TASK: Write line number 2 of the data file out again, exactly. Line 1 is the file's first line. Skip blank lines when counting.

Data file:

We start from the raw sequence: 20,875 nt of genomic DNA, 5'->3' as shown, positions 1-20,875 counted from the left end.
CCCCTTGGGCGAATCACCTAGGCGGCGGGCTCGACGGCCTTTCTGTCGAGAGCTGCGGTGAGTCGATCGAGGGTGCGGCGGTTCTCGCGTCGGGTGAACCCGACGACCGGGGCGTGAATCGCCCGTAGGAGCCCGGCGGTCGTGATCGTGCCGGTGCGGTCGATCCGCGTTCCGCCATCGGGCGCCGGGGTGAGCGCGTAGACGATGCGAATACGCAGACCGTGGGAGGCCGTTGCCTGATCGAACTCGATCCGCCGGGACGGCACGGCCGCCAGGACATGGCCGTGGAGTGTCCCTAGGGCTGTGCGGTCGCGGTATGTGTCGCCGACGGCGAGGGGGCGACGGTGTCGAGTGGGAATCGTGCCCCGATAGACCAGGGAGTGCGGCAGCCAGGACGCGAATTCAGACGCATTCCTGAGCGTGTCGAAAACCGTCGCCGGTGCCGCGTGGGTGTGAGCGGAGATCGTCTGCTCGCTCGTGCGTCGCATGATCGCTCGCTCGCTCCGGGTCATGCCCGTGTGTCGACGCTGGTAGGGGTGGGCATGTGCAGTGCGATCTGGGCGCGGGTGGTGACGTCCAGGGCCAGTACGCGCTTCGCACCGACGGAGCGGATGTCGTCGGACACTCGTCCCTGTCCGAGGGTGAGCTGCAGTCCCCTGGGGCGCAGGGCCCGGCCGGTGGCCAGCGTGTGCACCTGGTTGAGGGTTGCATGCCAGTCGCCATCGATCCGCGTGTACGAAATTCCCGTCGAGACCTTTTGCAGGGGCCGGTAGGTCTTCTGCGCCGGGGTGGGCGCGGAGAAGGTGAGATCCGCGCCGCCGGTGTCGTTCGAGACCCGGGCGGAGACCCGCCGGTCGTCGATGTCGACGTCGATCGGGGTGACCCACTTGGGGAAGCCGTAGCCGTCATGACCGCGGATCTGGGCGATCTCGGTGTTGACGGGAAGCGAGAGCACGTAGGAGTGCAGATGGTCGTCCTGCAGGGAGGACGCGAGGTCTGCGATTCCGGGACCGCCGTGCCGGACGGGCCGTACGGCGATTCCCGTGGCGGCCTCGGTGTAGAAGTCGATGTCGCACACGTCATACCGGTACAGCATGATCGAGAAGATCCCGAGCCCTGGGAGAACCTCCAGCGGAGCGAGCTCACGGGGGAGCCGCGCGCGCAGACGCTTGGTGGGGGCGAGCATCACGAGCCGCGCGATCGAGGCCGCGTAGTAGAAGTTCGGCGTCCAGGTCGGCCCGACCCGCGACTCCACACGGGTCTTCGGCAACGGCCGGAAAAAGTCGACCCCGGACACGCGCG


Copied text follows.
CCCCTTGGGCGAATCACCTAGGCGGCGGGCTCGACGGCCTTTCTGTCGAGAGCTGCGGTGAGTCGATCGAGGGTGCGGCGGTTCTCGCGTCGGGTGAACCCGACGACCGGGGCGTGAATCGCCCGTAGGAGCCCGGCGGTCGTGATCGTGCCGGTGCGGTCGATCCGCGTTCCGCCATCGGGCGCCGGGGTGAGCGCGTAGACGATGCGAATACGCAGACCGTGGGAGGCCGTTGCCTGATCGAACTCGATCCGCCGGGACGGCACGGCCGCCAGGACATGGCCGTGGAGTGTCCCTAGGGCTGTGCGGTCGCGGTATGTGTCGCCGACGGCGAGGGGGCGACGGTGTCGAGTGGGAATCGTGCCCCGATAGACCAGGGAGTGCGGCAGCCAGGACGCGAATTCAGACGCATTCCTGAGCGTGTCGAAAACCGTCGCCGGTGCCGCGTGGGTGTGAGCGGAGATCGTCTGCTCGCTCGTGCGTCGCATGATCGCTCGCTCGCTCCGGGTCATGCCCGTGTGTCGACGCTGGTAGGGGTGGGCATGTGCAGTGCGATCTGGGCGCGGGTGGTGACGTCCAGGGCCAGTACGCGCTTCGCACCGACGGAGCGGATGTCGTCGGACACTCGTCCCTGTCCGAGGGTGAGCTGCAGTCCCCTGGGGCGCAGGGCCCGGCCGGTGGCCAGCGTGTGCACCTGGTTGAGGGTTGCATGCCAGTCGCCATCGATCCGCGTGTACGAAATTCCCGTCGAGACCTTTTGCAGGGGCCGGTAGGTCTTCTGCGCCGGGGTGGGCGCGGAGAAGGTGAGATCCGCGCCGCCGGTGTCGTTCGAGACCCGGGCGGAGACCCGCCGGTCGTCGATGTCGACGTCGATCGGGGTGACCCACTTGGGGAAGCCGTAGCCGTCATGACCGCGGATCTGGGCGATCTCGGTGTTGACGGGAAGCGAGAGCACGTAGGAGTGCAGATGGTCGTCCTGCAGGGAGGACGCGAGGTCTGCGATTCCGGGACCGCCGTGCCGGACGGGCCGTACGGCGATTCCCGTGGCGGCCTCGGTGTAGAAGTCGATGTCGCACACGTCATACCGGTACAGCATGATCGAGAAGATCCCGAGCCCTGGGAGAACCTCCAGCGGAGCGAGCTCACGGGGGAGCCGCGCGCGCAGACGCTTGGTGGGGGCGAGCATCACGAGCCGCGCGATCGAGGCCGCGTAGTAGAAGTTCGGCGTCCAGGTCGGCCCGACCCGCGACTCCACACGGGTCTTCGGCAACGGCCGGAAAAAGTCGACCCCGGACACGCGCG